During virus infection, T cells must be adapted to activation and lineage differentiation states via metabolic reprogramming. Whereas effector CD8+ T cells preferentially use glycolysis for their rapid proliferation, memory CD8+ T cells utilize oxidative phosphorylation for their homeostatic maintenance. Particularly, enhanced AMP-activated protein kinase (AMPK) activity promotes the memory T cell response through different pathways. However, the level of AMPK activation required for optimal memory T cell differentiation remains unclear. A new metformin derivative, IM156, formerly known as HL156A, has been reported to ameliorate various types of fibrosis and inhibit in vitro and in vivo tumors by inducing AMPK activation more potently than metformin. Here, we evaluated the in vivo effects of IM156 on antigen-specific CD8+ T cells during their effector and memory differentiation after acute lymphocytic choriomeningitis virus infection. Unexpectedly, our results showed that in vivo treatment of IM156 exacerbated the memory differentiation of virus-specific CD8+ T cells, resulting in an increase in short-lived effector cells but decrease in memory precursor effector cells. Thus, IM156 treatment impaired the function of virus-specific memory CD8+ T cells, indicating that excessive AMPK activation weakens memory T cell differentiation, thereby suppressing recall immune responses. This study suggests that metabolic reprogramming of antigen-specific CD8+ T cells by regulating the AMPK pathway should be carefully performed and managed to improve the efficacy of T cell vaccine.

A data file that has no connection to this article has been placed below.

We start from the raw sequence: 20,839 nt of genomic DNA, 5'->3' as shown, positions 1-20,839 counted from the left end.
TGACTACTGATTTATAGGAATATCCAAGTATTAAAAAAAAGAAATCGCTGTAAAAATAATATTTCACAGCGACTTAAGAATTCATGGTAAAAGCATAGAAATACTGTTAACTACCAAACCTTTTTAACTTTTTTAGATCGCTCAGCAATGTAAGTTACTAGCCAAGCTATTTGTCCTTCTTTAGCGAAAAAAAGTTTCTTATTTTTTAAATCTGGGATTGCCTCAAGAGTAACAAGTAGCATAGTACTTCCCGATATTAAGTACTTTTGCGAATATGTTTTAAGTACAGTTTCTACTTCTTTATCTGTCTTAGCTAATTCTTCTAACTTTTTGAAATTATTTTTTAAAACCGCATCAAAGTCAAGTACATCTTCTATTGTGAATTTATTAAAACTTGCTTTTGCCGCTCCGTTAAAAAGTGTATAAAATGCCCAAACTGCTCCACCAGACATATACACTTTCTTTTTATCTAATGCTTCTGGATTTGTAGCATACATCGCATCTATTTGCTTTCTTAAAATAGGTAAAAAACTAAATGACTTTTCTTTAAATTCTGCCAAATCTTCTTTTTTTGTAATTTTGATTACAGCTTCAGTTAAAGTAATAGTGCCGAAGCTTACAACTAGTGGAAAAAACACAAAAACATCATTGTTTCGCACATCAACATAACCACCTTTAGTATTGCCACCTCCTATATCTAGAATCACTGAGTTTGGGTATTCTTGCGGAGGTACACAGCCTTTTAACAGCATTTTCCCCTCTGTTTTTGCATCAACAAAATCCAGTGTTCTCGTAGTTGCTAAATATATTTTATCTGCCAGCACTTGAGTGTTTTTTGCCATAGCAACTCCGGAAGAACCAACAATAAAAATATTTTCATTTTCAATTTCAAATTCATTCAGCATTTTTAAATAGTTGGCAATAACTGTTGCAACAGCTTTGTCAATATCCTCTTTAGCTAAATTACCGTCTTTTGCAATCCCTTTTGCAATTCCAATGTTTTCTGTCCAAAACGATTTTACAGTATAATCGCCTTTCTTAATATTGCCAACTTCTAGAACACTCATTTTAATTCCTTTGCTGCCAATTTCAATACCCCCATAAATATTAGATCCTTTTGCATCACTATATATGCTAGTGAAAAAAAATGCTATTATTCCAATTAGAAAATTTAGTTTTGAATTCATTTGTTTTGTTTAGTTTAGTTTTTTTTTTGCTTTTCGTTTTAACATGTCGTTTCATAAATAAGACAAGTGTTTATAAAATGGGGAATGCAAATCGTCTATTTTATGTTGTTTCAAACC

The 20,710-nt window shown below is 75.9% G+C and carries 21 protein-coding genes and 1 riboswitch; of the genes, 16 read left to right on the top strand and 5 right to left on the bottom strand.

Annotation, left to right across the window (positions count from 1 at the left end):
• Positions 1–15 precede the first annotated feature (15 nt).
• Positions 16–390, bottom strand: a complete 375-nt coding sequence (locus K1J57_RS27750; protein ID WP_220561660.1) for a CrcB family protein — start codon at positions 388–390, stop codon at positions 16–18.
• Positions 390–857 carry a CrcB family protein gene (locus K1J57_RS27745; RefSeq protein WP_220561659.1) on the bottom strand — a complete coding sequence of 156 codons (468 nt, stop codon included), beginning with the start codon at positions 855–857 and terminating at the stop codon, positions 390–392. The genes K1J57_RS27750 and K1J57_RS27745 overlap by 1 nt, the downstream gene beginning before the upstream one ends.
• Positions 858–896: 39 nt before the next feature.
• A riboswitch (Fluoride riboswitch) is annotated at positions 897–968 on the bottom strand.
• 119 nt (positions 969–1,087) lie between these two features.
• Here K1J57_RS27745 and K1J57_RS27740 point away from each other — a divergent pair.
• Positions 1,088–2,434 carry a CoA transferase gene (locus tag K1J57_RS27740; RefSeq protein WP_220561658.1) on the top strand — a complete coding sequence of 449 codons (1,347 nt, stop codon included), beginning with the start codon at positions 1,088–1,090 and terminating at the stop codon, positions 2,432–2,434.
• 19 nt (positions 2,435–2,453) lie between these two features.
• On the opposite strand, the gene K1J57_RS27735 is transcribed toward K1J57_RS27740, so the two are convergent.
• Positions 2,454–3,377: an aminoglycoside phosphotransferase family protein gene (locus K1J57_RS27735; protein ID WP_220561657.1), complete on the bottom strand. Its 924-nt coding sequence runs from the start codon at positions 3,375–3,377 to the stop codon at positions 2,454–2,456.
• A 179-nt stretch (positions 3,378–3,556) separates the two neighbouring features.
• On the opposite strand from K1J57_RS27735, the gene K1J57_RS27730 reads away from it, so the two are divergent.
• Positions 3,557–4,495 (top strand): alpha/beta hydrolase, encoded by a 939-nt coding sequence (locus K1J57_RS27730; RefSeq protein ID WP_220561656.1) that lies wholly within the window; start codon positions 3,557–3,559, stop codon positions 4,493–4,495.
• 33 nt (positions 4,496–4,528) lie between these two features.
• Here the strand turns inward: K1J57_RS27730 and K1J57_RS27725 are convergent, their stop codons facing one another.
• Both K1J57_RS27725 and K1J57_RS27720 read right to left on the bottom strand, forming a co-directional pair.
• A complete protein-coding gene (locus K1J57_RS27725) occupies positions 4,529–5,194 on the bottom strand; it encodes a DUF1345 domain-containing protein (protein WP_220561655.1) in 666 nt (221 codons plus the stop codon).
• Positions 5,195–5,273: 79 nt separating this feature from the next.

All Science Journal Classification (ASJC) codes
- Immunology and Allergy
- Infectious Diseases